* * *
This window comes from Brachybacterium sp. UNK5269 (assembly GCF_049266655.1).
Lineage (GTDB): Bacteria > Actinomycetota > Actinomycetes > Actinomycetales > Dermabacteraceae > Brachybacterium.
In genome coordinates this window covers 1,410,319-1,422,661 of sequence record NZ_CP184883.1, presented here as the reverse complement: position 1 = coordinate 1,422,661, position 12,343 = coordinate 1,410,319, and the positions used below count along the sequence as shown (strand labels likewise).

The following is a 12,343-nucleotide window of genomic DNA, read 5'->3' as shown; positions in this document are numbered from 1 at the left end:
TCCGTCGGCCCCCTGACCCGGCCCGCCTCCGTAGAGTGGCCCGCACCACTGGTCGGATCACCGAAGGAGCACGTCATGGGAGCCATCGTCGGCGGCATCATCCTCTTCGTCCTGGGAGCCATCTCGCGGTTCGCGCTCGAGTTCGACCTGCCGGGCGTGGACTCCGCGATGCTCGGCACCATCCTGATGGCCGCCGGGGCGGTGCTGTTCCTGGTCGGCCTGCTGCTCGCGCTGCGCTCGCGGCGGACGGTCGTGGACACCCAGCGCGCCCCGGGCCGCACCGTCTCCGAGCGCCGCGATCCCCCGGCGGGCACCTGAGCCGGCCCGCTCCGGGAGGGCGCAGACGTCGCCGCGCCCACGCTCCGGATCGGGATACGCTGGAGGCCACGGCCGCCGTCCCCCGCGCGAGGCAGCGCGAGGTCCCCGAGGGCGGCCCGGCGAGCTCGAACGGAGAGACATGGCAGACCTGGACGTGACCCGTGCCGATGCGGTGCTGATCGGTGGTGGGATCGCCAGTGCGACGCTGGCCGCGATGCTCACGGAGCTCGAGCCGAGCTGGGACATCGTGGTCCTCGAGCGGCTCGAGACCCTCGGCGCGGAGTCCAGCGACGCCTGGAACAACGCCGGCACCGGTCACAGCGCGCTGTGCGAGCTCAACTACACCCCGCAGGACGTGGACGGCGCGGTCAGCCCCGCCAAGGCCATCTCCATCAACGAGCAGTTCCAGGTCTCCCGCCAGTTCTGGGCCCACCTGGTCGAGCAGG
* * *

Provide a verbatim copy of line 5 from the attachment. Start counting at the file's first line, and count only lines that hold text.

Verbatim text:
TCCGTCGGCCCCCTGACCCGGCCCGCCTCCGTAGAGTGGCCCGCACCACTGGTCGGATCACCGAAGGAGCACGTCATGGGAGCCATCGTCGGCGGCATCATCCTCTTCGTCCTGGGAGCCATCTCGCGGTTCGCGCTCGAGTTCGACCTGCCGGGCGTGGACTCCGCGATGCTCGGCACCATCCTGATGGCCGCCGGGGCGGTGCTGTTCCTGGTCGGCCTGCTGCTCGCGCTGCGCTCGCGGCGGACGGTCGTGGACACCCAGCGCGCCCCGGGCCGCACCGTCTCCGAGCGCCGCGATCCCCCGGCGGGCACCTGAGCCGGCCCGCTCCGGGAGGGCGCAGACGTCGCCGCGCCCACGCTCCGGATCGGGATACGCTGGAGGCCACGGCCGCCGTCCCCCGCGCGAGGCAGCGCGAGGTCCCCGAGGGCGGCCCGGCGAGCTCGAACGGAGAGACATGGCAGACCTGGACGTGACCCGTGCCGATGCGGTGCTGATCGGTGGTGGGATCGCCAGTGCGACGCTGGCCGCGATGCTCACGGAGCTCGAGCCGAGCTGGGACATCGTGGTCCTCGAGCGGCTCGAGACCCTCGGCGCGGAGTCCAGCGACGCCTGGAACAACGCCGGCACCGGTCACAGCGCGCTGTGCGAGCTCAACTACACCCCGCAGGACGTGGACGGCGCGGTCAGCCCCGCCAAGGCCATCTCCATCAACGAGCAGTTCCAGGTCTCCCGCCAGTTCTGGGCCCACCTGGTCGAGCAGG